Cala de Enmedio

Cala de Enmedio

We tried to reach this cove, which we had never visited before, a couple of weeks ago. It is located between Cala del Plomo and Agua Amarga. According to our map, there is a track from the road into Agua Amarga near Cortijada de la Joya, but a local informed us that it was not passable in a normal car and the 3km walk was too far in the heat carrying beach gear.

The start of the footpath from Cala del Plomo

Today we made an early start and tried a shorter access by parking beside the track to Cala del Plomo, just before the beach, and taking a well-trodden footpath.

Typical landscape from the footpath

The walk, through typical semi-arid countryside of the Parque Natural, took only about 20 minutes. There were indications, though, that this could well be a very interesting botanical walk in the spring.

Arriving at Cala de Enmedio

Cala de Enmedio is a lovely little cove, very sandy, with shallow water stretching a long way out.

Cliffs at the edge of the beach

There are blue-white fossilised sandstone cliffs either side, and fossilised dunes stretching down to the sea with little coloured fishes swimming close to the rocky edges. Even though it is a summer Sunday, the beach was relatively quiet due to the difficult access.

Cala de Enmedio

The beach was mostly occupied by Spanish families. Visitors were arriving in kayaks and inflatable boats and there were several 4×4 vehicles parked behind the beach. They obviously were able to negotiate the track that we were advised not to. It was hot and hazy so we hope you like the photos. The colours here must be stunning in sharp, clear light.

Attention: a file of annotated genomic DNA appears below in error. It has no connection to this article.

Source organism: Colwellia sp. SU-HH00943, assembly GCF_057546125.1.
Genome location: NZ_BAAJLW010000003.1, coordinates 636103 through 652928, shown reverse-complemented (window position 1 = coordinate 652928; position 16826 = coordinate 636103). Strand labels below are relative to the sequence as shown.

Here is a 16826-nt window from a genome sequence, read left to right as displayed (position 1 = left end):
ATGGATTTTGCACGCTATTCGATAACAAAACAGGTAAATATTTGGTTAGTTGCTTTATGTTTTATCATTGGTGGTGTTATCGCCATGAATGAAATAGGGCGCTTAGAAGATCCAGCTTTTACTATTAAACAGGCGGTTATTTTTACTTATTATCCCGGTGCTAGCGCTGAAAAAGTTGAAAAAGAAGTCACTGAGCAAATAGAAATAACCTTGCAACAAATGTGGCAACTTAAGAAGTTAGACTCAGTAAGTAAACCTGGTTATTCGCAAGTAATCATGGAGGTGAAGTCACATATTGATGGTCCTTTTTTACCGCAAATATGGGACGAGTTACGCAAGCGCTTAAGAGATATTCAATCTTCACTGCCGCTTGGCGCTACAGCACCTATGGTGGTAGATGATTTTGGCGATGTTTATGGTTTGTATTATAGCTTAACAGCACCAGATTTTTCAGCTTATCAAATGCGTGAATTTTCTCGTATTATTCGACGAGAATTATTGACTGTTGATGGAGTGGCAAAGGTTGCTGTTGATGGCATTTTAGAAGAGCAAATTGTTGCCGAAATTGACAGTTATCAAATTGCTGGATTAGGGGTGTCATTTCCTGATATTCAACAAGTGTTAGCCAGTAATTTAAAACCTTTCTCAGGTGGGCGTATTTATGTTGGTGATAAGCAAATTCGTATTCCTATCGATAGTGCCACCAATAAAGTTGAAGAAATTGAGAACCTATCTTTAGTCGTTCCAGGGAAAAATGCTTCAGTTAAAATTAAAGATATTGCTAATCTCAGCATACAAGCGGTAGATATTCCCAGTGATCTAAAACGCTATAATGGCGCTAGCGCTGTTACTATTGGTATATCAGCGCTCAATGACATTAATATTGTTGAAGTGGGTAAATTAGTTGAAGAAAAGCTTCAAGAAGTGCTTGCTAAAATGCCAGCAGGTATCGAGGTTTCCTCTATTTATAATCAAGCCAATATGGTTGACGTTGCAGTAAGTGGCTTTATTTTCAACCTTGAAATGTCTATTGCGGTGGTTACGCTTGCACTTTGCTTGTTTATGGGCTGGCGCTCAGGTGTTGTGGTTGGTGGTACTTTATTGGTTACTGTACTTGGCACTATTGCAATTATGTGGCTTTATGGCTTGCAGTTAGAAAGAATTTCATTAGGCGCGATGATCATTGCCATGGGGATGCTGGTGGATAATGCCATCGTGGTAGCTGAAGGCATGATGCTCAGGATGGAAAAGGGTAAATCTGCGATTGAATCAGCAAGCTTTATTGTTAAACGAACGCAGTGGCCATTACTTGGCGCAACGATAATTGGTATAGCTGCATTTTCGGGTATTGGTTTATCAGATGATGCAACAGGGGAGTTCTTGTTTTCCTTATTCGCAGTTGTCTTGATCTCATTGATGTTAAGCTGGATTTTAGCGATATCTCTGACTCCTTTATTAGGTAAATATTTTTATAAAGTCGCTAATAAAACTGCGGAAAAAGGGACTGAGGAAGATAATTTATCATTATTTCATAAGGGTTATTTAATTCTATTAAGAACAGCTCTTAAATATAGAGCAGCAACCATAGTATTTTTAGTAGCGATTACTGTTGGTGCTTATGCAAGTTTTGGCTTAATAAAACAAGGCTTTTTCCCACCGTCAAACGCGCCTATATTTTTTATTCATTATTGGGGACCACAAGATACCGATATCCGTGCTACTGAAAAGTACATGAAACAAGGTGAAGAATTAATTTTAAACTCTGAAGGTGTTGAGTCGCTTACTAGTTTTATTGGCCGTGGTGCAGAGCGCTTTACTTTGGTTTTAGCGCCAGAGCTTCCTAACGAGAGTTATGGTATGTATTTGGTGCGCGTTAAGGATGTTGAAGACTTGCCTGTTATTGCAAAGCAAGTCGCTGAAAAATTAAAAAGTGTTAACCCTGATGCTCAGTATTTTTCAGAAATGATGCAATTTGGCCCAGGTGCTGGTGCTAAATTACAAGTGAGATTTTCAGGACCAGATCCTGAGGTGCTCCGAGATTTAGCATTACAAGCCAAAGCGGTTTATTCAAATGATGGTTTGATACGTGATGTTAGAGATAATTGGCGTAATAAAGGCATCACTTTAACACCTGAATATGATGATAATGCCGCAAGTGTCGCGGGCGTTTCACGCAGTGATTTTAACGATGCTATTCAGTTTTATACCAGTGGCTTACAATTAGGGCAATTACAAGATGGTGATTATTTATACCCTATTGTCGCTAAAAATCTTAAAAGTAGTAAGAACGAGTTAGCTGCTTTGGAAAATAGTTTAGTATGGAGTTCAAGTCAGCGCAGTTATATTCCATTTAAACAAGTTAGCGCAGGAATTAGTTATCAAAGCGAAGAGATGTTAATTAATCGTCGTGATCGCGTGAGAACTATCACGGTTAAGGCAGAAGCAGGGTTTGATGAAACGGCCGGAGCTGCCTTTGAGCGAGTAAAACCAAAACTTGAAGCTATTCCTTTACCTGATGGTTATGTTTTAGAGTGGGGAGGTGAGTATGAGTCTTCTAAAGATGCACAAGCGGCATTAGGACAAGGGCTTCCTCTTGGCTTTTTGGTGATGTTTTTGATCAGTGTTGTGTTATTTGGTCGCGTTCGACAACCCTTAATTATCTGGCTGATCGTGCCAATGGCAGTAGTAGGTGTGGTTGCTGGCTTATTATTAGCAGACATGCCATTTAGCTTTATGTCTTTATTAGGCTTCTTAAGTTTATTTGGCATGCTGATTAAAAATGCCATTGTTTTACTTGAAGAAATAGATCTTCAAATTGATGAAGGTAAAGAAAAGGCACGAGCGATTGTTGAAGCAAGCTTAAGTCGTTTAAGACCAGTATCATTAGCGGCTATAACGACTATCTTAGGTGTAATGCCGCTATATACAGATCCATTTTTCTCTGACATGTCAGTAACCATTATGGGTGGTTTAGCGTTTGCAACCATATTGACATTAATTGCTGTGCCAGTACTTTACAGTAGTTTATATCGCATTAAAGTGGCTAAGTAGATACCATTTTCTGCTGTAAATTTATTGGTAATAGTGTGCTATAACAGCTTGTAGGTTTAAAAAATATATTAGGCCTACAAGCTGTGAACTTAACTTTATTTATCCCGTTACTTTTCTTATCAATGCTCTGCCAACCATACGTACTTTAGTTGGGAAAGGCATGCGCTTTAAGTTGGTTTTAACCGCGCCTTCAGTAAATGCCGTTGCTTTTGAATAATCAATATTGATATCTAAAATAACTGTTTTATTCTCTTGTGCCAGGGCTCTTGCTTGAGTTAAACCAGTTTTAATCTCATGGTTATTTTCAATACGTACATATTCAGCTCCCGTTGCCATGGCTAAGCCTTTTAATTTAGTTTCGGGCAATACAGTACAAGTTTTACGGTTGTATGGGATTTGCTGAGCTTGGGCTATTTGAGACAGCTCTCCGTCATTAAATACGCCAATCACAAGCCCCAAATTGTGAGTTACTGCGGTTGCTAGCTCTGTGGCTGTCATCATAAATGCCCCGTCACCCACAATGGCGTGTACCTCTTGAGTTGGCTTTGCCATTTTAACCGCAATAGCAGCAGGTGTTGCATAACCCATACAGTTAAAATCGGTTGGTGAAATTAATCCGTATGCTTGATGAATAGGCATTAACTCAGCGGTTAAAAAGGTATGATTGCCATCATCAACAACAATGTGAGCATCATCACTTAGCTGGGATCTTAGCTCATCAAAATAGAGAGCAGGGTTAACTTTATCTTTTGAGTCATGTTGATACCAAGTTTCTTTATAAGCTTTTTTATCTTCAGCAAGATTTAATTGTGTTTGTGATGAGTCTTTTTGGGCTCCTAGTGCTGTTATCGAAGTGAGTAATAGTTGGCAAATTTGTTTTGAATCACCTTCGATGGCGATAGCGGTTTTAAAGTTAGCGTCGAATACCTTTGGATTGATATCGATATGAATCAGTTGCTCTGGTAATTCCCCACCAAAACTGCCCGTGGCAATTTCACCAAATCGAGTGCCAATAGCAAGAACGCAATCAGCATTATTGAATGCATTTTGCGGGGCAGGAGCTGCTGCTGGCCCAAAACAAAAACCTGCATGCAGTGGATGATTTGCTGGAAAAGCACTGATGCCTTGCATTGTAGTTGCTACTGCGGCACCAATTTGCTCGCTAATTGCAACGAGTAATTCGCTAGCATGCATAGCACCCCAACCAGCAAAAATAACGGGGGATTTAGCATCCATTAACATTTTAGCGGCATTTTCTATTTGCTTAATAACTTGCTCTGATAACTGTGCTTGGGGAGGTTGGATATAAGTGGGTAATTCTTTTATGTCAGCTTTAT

Boys fishing from the rocks

We spotted a smart Guardia Civil motor boat patrolling the coast and on the way back saw a Guardia Civil patrol car driving down to Cala del Plomo. Last Wednesday, when we went to El Playazo, we were told that the Guardia Civil had been there in the morning handing out on the spot fines to anybody with a dog on the beach. In the paper this week we read that the Guardia Civil have been given a directive to patrol beaches rigorously this summer in order to clamp down on beach crime and drugs, but it would seem that they are being a bit over-zealous.

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About Margaret Merry

I grew up in Falmouth, Cornwall, England where, after leaving Falmouth High School, I spent a year at Falmouth School of Art. Then followed three years at Hornsey College of Art in London where I obtained a Diploma in Art and Design. I then spent a post-graduate year at the West of England College of Art in Bristol where I gained an Art Teacher?s Diploma and a Certificate in Education of the University of Bristol. I lived and worked in Truro for over 30 years and became one of Cornwall's most popular artists. My paintings have been exhibited in New York, Tokyo, Paris and London and have been bought by collectors from all over the world. I have published 4 books which became local bestsellers - 'The Natural History of a Westcountry City', 'Margaret Merry's Cornish Garden Sketchbook', 'Sea & Sail' and 'Tidal Reaches'. In 2002 I moved to Spain and now live in the little coastal village of Las Negras in the heart of the Parque Natural de Cabo de Gata. I now get my inspiration from the dramatic scenery of Andalucia and its old cities, towns and villages which I usually capture in watercolour. I also enjoy figurative art, particularly nudes and dancers. For these paintings I use artists' soft pastels. I have written and illustrated 3 children's books - The Wise Old Boar, The Lonely Digger and The Adventure of Princess The Pony - which have been published in the USA.
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